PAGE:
Maybe you’re worried about not working because your career has been a significant (and positive) part of your identity, social connections, and drive. In that case, perhaps a complete exit from the workforce shouldn’t be Plan A. 

Your retirement plan should be personal to your goals, hopes, ambitions, and dreams for the future. 

What do you love most about your life today (and how will you continue to bring these positives into your golden years)?

Yes, retirement is a big change, but you don’t have to upend everything in your life. Be sure to make time for what brings you joy, like Sunday family dinners, yoga classes with friends, personal time to pursue a hobby, and learning new skills. The more you honor your values, the less abrupt the transition will feel. 

With goal setting, sometimes it’s easier to paint a big picture and then fill in the smaller details to help bring color and dimension to your vision.

2. Visualize Your Ideal Retirement Life

Even though you’ve spent decades building your life and career, many in their 50s aren’t on the cusp of retirement — often, there’s still a decent amount of runway left. This can make planning and prioritizing that transition a challenge, especially if you have other responsibilities like caring for an aging family member or supporting your children.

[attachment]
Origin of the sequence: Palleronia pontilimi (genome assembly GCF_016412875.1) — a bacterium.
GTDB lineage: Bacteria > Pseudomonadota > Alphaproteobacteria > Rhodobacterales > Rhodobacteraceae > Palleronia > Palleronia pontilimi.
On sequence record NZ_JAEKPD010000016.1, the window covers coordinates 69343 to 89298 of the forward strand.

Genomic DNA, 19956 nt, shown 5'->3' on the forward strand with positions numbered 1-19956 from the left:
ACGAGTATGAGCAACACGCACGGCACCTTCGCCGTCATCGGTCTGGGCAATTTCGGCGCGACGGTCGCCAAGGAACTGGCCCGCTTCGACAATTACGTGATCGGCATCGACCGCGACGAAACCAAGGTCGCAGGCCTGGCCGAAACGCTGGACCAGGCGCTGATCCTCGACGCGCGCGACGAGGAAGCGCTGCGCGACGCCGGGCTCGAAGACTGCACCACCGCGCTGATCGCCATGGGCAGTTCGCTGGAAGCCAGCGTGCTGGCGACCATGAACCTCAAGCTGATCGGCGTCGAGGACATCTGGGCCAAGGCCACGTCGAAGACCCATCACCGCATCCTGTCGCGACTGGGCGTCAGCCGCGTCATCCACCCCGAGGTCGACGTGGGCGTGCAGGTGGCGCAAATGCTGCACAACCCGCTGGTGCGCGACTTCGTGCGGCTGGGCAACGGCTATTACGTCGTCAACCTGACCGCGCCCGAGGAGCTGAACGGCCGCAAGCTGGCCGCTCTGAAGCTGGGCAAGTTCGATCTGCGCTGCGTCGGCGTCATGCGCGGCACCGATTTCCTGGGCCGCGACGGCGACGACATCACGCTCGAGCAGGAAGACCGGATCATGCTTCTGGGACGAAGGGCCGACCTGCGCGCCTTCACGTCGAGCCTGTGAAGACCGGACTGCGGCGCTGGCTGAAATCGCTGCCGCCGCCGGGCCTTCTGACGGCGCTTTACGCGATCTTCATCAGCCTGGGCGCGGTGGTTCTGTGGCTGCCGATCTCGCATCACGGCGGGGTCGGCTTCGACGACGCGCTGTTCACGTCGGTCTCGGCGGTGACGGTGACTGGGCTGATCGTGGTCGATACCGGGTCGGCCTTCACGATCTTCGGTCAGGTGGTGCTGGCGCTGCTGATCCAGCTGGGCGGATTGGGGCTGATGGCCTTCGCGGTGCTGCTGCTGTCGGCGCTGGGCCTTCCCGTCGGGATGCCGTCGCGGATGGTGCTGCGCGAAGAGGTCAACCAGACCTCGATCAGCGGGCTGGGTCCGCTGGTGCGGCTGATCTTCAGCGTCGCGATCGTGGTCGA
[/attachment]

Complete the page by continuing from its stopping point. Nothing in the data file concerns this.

A simple yet highly effective tool to bring retirement back into focus is actively visualizing how you want your life to look. Picture your “golden year” self and ask: 

  • How do I spend my time?
  • What is a typical day?
  • How do I find purpose, meaning, and joy in each day?

Visualizing your ideal life in 10 to 15 years can spark the necessary motivation to build habits that help you get there, like saving more money, making financially conscious choices, eliminating debt, and prioritizing your future self.

3. Consider Your Career

Many people in their 50s find themselves in a transitional career period — they’ve built up significant clout and are in their peak earning years, but they’ve been at it for so long they may also be wanting a change.

If you find yourself here, this is a critical moment to assess your career path and decide if there are any changes you want to make. Think through these questions:

How long do you want to keep working?

Creating a loose timeline around career objectives can help you plan for retirement both financially and personally. 

If you want to retire sooner, you might need to ramp up some additional investing efforts or revisit your retirement spending plan. Retiring early also comes with essential considerations like acquiring healthcare coverage, cash flow planning, investment planning, and more.